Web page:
On October 11, 2019, the SEC filed an emergency action to stop Telegram (Telegram Group Inc. and its wholly owned subsidiary TON Issuer Inc.) from continuing its offering of tokens. Telegram raised approximately $1.7 billion in early 2018 through the sale of its tokens, dubbed “Grams”, which it originally committed to deliver to purchasers from the sale by the end of this month. The SEC brought the action to prevent Grams from “flood[ing] the U.S. capital markets.” The company filed a response a few days later and, according to Bloomberg, in a separate email to investors proposed delaying the distribution of Grams until April of next year and requested their approval.
The SEC alleged in its complaint that Grams are securities and that Telegram failed to register the offering in accordance with the Securities Act. The SEC’s analysis followed its previously released framework for determining whether a digital asset is an “investment contract” (and therefore a security), focusing on the main issue of a purchaser’s expectation of profit. The SEC argues that Telegram led purchasers to expect profit because, among other actions, Telegram told purchasers that Grams would be listed on “major cryptocurrency exchanges” and sold Grams at “deeply discounted prices from its own projected secondary market price at launch.”
Telegram reiterated the argument that the 2018 purchase agreements for Grams are securities, but continued to deny that Grams themselves are securities, instead arguing that they are merely a currency or commodity. It also emphasized its previous cooperation with the SEC, including producing documentation, participating in in-person presentations and regular communication with the SEC. It is important to note that, consistent with its position, Telegram has previously filed two Form D filings with the SEC for the purchase agreements, claiming exemptions from registration with the SEC under Rule 506(c) and Regulation S. Form D filings are required by issuers claiming an exemption from registration under U.S. securities laws, while Regulation S is a “safe harbor” for the offshore sales of securities.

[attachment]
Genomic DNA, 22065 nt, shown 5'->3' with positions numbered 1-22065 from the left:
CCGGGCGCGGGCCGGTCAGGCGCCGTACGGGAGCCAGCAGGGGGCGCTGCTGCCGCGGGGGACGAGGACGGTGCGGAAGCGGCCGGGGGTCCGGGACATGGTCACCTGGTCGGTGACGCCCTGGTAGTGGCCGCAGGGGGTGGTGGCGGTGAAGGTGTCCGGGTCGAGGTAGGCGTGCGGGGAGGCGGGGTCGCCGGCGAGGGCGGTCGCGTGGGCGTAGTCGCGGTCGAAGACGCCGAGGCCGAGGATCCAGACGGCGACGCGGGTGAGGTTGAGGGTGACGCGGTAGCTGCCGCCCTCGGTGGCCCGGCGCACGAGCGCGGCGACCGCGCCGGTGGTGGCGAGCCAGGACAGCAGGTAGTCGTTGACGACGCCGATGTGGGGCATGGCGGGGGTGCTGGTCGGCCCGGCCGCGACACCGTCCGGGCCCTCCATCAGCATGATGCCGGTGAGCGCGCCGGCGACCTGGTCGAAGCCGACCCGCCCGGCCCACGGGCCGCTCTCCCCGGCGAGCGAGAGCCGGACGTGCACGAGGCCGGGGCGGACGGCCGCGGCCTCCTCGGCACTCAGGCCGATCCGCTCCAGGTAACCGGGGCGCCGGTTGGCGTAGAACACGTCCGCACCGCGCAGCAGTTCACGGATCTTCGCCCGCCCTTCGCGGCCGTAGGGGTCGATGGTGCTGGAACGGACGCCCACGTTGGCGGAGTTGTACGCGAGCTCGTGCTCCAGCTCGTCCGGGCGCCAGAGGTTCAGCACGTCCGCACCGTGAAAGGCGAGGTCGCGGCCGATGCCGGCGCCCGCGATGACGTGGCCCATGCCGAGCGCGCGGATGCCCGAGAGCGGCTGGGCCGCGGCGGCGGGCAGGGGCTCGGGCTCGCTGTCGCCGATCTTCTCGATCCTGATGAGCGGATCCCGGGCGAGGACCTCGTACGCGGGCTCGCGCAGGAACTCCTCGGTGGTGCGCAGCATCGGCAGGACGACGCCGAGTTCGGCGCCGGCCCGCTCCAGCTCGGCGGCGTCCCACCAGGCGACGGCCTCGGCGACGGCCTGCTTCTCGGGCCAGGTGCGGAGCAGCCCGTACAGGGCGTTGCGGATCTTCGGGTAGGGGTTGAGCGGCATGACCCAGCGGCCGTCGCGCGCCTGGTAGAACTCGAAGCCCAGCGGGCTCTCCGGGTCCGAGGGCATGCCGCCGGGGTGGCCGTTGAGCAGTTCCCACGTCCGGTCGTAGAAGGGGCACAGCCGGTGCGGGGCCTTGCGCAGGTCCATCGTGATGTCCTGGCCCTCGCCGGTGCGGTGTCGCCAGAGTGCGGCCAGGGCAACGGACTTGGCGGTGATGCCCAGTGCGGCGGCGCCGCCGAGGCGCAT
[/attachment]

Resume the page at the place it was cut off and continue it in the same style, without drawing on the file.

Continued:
Despite Telegram’s efforts and apparent cooperation, the SEC has nonetheless decided to take the step of attempting to enjoin Telegram from issuing Grams. In a press release, Steven Peikin, the Co-Director of the SEC’s Division of Enforcement, stated, “Telegram seeks to obtain the benefits of a public offering without complying with the long-established disclosure responsibilities designed to protect the investing public.” Companies should continue to exercise caution when participating in the offering of digital assets, especially where certain characteristics of the assets or the offering fall under the SEC’s analysis of the assets as securities under its framework. If the digital asset in question is considered a security, offerings are not prohibited, but may need to be registered with the SEC if the facts and circumstances require it.